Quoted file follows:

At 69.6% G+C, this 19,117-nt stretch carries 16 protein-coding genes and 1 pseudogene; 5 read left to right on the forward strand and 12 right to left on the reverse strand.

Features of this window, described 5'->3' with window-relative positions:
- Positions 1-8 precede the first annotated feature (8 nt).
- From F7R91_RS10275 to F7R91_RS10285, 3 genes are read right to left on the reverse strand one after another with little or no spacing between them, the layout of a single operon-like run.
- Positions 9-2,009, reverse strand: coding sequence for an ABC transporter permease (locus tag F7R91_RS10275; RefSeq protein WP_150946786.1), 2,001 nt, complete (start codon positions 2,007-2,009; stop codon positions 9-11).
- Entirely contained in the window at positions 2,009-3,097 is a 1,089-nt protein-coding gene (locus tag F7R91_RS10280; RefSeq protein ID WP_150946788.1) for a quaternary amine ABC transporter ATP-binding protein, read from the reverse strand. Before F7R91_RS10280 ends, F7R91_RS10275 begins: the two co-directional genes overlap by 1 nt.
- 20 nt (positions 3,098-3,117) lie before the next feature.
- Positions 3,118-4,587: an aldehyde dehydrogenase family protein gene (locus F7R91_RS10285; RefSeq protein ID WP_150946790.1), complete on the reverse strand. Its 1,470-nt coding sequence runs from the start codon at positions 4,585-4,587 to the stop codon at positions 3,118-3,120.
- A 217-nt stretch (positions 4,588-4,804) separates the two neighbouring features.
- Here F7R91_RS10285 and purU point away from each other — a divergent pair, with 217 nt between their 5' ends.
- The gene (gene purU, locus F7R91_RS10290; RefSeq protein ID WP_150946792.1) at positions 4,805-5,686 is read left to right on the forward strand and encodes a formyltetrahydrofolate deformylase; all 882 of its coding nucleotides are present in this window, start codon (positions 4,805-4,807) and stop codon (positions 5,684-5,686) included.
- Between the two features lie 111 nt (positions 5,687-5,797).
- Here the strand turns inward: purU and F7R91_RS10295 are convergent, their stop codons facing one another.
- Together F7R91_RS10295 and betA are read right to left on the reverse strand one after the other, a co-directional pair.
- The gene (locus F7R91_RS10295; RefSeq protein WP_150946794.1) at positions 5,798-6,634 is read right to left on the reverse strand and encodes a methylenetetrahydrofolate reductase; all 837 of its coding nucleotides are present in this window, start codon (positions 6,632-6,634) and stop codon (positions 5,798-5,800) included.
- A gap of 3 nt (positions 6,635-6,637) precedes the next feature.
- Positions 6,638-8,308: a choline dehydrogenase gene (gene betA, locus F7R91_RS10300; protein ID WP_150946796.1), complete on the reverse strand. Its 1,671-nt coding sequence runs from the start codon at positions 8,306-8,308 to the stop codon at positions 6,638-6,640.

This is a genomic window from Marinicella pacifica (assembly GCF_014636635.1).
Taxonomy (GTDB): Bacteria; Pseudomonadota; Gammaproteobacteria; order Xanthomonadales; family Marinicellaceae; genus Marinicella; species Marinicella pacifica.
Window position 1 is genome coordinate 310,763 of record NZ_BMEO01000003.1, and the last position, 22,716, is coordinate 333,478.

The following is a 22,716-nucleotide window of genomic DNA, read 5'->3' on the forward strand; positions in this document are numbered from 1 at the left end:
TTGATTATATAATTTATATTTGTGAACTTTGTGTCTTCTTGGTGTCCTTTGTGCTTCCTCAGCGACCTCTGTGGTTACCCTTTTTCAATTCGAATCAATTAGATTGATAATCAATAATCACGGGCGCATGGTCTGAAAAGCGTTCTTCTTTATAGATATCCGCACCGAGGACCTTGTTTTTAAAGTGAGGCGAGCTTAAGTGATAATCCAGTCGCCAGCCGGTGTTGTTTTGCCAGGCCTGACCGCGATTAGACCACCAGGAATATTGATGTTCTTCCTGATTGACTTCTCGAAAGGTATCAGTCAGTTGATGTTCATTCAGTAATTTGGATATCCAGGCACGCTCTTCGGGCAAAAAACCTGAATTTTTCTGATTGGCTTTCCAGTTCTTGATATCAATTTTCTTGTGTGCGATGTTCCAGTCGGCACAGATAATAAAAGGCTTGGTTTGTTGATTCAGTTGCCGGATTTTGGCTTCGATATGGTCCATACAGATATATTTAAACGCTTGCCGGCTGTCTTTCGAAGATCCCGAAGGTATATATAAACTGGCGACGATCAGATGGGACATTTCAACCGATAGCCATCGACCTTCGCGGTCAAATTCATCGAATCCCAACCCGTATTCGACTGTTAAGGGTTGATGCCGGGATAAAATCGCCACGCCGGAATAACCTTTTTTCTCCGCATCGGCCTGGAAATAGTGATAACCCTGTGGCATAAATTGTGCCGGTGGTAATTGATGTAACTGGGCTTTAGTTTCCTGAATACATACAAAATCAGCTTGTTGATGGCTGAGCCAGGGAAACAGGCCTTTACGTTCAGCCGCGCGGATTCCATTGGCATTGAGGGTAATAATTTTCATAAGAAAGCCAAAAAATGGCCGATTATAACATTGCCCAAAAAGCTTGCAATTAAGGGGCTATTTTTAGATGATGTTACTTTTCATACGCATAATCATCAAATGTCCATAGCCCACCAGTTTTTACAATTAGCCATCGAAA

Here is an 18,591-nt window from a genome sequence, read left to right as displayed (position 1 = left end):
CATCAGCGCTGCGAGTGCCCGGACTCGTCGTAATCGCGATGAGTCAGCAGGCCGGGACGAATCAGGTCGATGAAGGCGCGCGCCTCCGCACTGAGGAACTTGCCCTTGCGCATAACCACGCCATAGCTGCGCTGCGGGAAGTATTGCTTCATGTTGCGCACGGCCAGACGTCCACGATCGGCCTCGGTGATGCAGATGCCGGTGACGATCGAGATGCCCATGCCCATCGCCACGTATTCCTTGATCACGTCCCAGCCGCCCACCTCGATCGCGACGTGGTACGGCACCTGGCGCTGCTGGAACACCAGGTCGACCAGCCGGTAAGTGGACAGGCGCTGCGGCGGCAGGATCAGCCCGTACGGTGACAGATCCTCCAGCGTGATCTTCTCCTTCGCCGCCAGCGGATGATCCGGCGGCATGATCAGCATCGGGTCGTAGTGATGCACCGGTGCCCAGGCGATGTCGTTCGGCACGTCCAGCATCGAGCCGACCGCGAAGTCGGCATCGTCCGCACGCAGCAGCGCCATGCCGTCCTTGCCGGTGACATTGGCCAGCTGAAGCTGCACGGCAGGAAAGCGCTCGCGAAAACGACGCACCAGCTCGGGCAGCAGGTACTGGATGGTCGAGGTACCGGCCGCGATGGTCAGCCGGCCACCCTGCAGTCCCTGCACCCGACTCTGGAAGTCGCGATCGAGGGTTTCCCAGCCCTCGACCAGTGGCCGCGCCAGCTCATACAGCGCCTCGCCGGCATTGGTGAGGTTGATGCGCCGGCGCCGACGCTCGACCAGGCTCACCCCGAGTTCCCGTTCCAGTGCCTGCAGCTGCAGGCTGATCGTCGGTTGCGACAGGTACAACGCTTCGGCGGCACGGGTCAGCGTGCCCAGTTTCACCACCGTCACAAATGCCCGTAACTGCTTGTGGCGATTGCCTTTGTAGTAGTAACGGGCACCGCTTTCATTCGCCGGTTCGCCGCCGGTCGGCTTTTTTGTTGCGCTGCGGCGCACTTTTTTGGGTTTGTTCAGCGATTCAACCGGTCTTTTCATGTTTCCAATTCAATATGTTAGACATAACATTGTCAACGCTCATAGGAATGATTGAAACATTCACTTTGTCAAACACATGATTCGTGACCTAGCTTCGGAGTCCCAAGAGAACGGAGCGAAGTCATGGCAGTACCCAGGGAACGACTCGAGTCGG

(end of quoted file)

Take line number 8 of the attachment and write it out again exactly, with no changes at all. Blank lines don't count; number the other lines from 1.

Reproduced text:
- Positions 3,118-4,587: an aldehyde dehydrogenase family protein gene (locus F7R91_RS10285; RefSeq protein ID WP_150946790.1), complete on the reverse strand. Its 1,470-nt coding sequence runs from the start codon at positions 4,585-4,587 to the stop codon at positions 3,118-3,120.